I know you have the best dog ever (none of you are wrong), so it makes sense that you want another one just like her. She’s great with your kids, and maybe you think it would be valuable for them to experience “the miracle of birth.” You’re thinking about breeding her, maybe just one time. Puppies are so cute. There’s that neighbor down the street with a male dog. It could be a fun family experience, right?

Stop right there. 

Regardless of whether it’s “just one time,” there are only two ways to breed dogs: responsibly and irresponsibly. It takes a LOT of work to be a responsible breeder (I made an entire 7-page checklist to get you started) and we don’t need more irresponsible breeders. So before you call your neighbor with the cute boy dog, take out your emotions and critically ask yourself, “Would it be responsible to breed this dog?” 

In 99% of cases, the answer is going to be no.

If you consider the big picture and come to the conclusion that the world doesn’t need your dog to have puppies, you don’t have to give up on your dream of letting your kids (or yourself!) experience the joys and frustrations of canine pregnancy, whelping, and litter-raising. 

Consider the following options: 

Volunteer as a foster family for a local animal shelter or rescue. These organizations are always looking for more responsible foster families, and pregnant momma-dogs are often especially challenging to place because they come with a LOT of responsibility!  Shelters aren’t the best place for pregnant moms and puppies because they have weaker immune systems and shelters have a lot of potential for exposure to sick dogs. Give these babies a great start! 

If you’re willing to negotiate on puppies and accept kittens instead, you would definitely have your hands (and arms) very full in the spring, which is prime kitten season! The birthing process is essentially the same, and your kids would still get to experience the joy of listening to painful screaming as the baby forces its way through the birth canal. Then in a few weeks, you could recreate this photo from my most recent kitten season:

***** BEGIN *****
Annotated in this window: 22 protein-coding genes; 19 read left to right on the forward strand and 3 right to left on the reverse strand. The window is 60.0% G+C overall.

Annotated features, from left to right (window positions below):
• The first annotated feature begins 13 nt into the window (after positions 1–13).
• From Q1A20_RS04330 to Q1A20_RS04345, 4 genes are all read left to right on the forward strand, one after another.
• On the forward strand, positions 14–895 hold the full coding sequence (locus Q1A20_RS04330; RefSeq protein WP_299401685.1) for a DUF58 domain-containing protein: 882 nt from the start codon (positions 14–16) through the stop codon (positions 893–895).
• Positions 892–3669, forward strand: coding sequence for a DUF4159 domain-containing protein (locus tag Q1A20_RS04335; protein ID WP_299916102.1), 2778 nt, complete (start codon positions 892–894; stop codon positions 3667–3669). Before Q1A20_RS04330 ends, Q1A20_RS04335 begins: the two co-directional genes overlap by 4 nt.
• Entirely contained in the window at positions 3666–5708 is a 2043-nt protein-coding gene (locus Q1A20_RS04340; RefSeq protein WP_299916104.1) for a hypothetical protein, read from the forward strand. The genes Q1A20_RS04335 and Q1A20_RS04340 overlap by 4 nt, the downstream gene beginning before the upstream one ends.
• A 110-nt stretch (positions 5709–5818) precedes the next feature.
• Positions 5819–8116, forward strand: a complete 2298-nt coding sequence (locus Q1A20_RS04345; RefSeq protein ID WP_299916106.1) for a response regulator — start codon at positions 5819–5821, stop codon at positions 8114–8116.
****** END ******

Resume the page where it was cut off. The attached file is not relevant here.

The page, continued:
Connect with a local breed club. Many breeders are thrilled to work with the next generation of passionate dog lovers. Find a responsible breeder in your area and ask if your kids can assist with the next litter. This is definitely dependent on finding the right match between a responsible breeder and your family, but this might be a great option if your kids are especially invested. Who knows, they might decide they want to become responsible breeders themselves! 

Spend an afternoon watching birthing videos. YouTube has a plethora. Dogs, cats, humans, horses, elephants, pigs, you name it. If you or your child get squeamish about birthing videos, imagine how unfortunate it would have been for your dog to go through an entire pregnancy only for the kids to run into the other room when it’s go-time. 

Go all-in and commit to being a responsible breeder. If you’ve considered these options and you still want to proceed with breeding, start planning now for your NEXT dog to be responsibly-bred. Network with responsible breeders, learn about health testing, and download my Responsible Breeder Checklist. Focus on educating yourself and setting up for success!

Bottom line, no matter how fun you think it will be, if you aren’t going to breed responsibly, don’t do it at all! I’m here for you to answer any questions you may have on getting started!

Categories: BreedingDogs

Dr. Kristina Baltutis

Dr. Kristina is a reproductive medicine enthusiast with an okapi obsession. She lives in Burlington, NC with her dogs, cats, chinchilla, and spouse.


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